lithograph of Phillis Wheatley Peters

Phillis Wheatley Peters in Material Memory

Barbara McCaskill, Sarah Ruffing Robbins, Ashley Cataldo, and Elizabeth Watts Pope with a special guest appearance by Honorée Fanonne Jeffers

Wednesday, March 22, 2023, at 4pm ET

This virtual program is free, but registration is required. You will be sent an email with a link and instructions on how to join the program upon registration. Closed captioning is available as an option via Zoom’s live transcription.

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2023 marks the 250th publication anniversary of Phillis Wheatley Peters’ Poems on Various Subjects, Religious and Moral. Throughout this anniversary year, The Genius of Phillis Wheatley Peters: A Poet and Her Legacies, a project directed by the University of Georgia and Texas Christian University, honors the occasion as a milestone in both literary and historical terms generating countless cultural legacies.

During this virtual program, Barbara McCaskill and Sarah Ruffing Robbins, co-directors of the Phillis Wheatley Peters Project, will investigate the material memory of Wheatley Peters’ authorship by spotlighting items held in the collections of the American Antiquarian Society. Attendees will also have the opportunity to view collection material live while AAS curators Ashley Cataldo and Elizabeth Watts Pope share commentary on each item and examine Wheatley Peters in connection with social movements such as anti-slavery activism and American nation-building.

To register for other events part of The Genius of Phillis Wheatley Peters please visit:

Honorée Fanonne JeffersHonorée Fanonne Jeffers is a poet, writer, and essayist. She is the author of five books of poetry, most recently The Age of Phillis (2020) and The Love Songs of W.E.B. Du Bois (2021). The Age of Phillis was long-listed for the 2020 National Book Award in Poetry. Jeffers has received fellowships from the American Antiquarian Society, the National Endowment for the Arts, the Witter Bynner Foundation through the Library of Congress, among others, and she has received two lifetime achievement notations, including induction into the Alabama Writers Hall of Fame. Jeffers is professor of English at University of Oklahoma.

Barbara McCaskillBarbara McCaskill is Professor of English at the University of Georgia and Associate Academic Director, Willson Center for Humanities and Arts. Her most recent books are Love, Liberation, and Escaping Slavery: William and Ellen Craft in Cultural Memory (UGA Press, 2016) and The Magnificent Reverend Peter Thomas Stanford, Transatlantic Activist and Race Man (UGA Press, 2020), with Sidonia Serafini. She has co-edited with Caroline Gebhard African American Literature in Transition, 1880-1900 for the Cambridge University Press series. She is co-P.I. of “Culture and Community at the Penn Center National Historic Landmark District,” a multiyear collaboration funded by the Mellon Foundation.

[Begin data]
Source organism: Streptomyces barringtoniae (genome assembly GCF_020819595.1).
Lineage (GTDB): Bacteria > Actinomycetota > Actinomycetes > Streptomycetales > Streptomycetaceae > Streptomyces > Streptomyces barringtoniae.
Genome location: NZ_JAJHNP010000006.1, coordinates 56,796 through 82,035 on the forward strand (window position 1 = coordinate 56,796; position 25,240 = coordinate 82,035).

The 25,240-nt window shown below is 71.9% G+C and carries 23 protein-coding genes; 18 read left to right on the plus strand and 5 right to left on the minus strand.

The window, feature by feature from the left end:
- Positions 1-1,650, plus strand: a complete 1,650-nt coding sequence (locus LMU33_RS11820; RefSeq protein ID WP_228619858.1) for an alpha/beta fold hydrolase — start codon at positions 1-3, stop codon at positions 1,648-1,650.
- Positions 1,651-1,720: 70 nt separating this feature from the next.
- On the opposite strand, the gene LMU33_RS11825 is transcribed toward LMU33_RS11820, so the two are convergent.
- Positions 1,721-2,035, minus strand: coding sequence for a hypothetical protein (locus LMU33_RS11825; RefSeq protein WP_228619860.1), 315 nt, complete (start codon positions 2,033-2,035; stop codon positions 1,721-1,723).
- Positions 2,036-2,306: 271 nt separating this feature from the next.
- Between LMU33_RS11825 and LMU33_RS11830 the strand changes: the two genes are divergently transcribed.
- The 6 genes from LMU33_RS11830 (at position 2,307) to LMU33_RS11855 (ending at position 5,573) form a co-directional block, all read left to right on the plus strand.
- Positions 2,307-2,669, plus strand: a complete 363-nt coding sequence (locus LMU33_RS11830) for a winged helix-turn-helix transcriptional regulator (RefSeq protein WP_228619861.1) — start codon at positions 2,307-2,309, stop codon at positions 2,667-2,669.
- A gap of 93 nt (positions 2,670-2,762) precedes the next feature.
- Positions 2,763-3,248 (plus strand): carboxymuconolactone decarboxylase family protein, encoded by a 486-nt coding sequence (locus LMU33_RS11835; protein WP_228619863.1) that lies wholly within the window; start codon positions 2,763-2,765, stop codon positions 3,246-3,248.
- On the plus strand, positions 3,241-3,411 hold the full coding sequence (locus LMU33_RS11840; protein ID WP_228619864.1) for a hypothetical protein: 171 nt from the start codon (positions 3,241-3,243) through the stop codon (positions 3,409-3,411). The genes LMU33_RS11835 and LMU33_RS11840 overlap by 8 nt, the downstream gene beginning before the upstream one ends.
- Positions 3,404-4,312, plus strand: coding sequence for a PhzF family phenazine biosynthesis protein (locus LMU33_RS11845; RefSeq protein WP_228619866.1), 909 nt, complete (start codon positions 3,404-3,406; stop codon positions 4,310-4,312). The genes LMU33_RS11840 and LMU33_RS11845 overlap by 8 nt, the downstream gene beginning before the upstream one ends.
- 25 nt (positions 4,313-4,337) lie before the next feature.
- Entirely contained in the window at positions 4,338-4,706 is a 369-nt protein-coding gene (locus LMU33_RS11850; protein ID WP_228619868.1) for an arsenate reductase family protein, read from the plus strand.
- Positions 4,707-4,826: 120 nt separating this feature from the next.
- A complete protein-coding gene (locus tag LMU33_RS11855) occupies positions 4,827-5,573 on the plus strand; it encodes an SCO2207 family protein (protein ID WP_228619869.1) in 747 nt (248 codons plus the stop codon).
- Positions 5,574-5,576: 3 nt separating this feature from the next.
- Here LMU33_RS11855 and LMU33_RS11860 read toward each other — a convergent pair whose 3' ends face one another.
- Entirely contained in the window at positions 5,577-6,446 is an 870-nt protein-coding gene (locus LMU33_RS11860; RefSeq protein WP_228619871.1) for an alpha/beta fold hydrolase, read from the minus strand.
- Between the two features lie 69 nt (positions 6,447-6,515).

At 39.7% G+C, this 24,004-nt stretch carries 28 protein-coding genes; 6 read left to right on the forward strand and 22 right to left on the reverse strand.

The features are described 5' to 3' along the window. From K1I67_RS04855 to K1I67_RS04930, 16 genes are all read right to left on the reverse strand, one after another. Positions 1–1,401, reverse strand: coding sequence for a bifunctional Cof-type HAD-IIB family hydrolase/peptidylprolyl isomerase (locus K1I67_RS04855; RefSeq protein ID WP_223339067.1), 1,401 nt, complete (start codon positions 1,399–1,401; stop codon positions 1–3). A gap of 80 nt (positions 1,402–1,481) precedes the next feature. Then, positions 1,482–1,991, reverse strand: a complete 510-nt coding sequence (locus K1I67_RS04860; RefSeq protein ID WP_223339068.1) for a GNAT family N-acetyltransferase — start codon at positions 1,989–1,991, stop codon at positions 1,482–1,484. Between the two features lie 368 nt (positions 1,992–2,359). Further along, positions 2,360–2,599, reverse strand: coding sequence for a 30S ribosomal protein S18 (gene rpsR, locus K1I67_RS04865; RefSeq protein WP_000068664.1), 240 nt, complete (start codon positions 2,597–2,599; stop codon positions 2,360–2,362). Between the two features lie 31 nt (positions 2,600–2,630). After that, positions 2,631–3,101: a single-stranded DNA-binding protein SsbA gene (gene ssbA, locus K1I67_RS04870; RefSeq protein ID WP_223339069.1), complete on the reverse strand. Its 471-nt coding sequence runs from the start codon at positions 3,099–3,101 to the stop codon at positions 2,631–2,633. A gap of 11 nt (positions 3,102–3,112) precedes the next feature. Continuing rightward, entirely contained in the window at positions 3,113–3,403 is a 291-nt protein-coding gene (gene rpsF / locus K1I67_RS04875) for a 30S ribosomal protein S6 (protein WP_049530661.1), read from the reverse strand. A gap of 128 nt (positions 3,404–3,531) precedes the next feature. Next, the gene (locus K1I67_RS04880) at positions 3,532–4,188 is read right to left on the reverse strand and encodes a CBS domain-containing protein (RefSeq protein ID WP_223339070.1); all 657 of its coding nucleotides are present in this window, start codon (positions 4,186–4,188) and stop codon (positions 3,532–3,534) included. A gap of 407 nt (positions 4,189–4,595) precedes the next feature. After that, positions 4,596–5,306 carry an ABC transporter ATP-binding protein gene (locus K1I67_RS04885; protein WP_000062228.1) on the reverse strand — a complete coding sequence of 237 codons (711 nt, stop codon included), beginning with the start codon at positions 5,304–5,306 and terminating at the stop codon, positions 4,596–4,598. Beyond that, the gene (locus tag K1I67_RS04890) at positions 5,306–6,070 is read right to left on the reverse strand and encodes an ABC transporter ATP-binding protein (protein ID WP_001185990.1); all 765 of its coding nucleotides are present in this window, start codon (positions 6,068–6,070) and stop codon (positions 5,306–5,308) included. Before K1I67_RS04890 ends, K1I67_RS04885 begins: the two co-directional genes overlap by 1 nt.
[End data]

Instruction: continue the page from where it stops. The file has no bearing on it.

Sarah Ruffing RobbinsSarah Ruffing Robbins is Lorraine Sherley Professor of Literature at TCU. Coordinator of numerous grant-funded public humanities initiatives, she has published ten academic books, over four dozen peer-reviewed essays, and a range of writings for general readers in print and digital formats. Sarah began her academic career as a secondary schoolteacher and continues to collaborate with K-12 educators in participatory humanities initiatives, including the National Writing Project’s NEH-funded Building a More Perfect Union project that has supported dozens of local humanities programs around the country. Previous books deeply informed by research at the AAS include Sarah’s Choice-award-winning Managing Literacy, Mothering America (2004; 2006) and her Learning Legacies: Archive to Action through Women’s Cross-Cultural Teaching (2017).

Ashley CataldoAshley Cataldo is curator of manuscripts at the American Antiquarian Society. She is responsible for selecting, cataloging, and making accessible the Society's collection of diaries, correspondence, and other papers. She served as assistant curator of manuscripts for four years and, prior to that, held a variety of positions at AAS, including cataloger of books, reference assistant, and digital expediting assistant. Ashley holds an MA in English from Clark University and has pursued graduate work toward a PhD in history also at Clark University. Ashley has published articles on early American bookbinding, presented on seventeenth-century manuscript culture, and is interested in the intersection of information studies and the environmental humanities.

Elizabeth PopeElizabeth Watts Pope is curator of books and digitized collections at the American Antiquarian Society. Her goal is to connect people to their history by providing access to printed and digitized sources, especially focusing on under-documented groups. Elizabeth promotes, makes accessible, and builds upon the strengths of the Society’s unparalleled collection of early American books and pamphlets. She works closely with digitization partners to make AAS collection material as widely available as possible. Her previous position at the Society was as the head of readers' services; prior to that she worked in acquisitions at AAS and in the archives at the Dodd Center at the University of Connecticut. She has an MA in history from the University of Connecticut.

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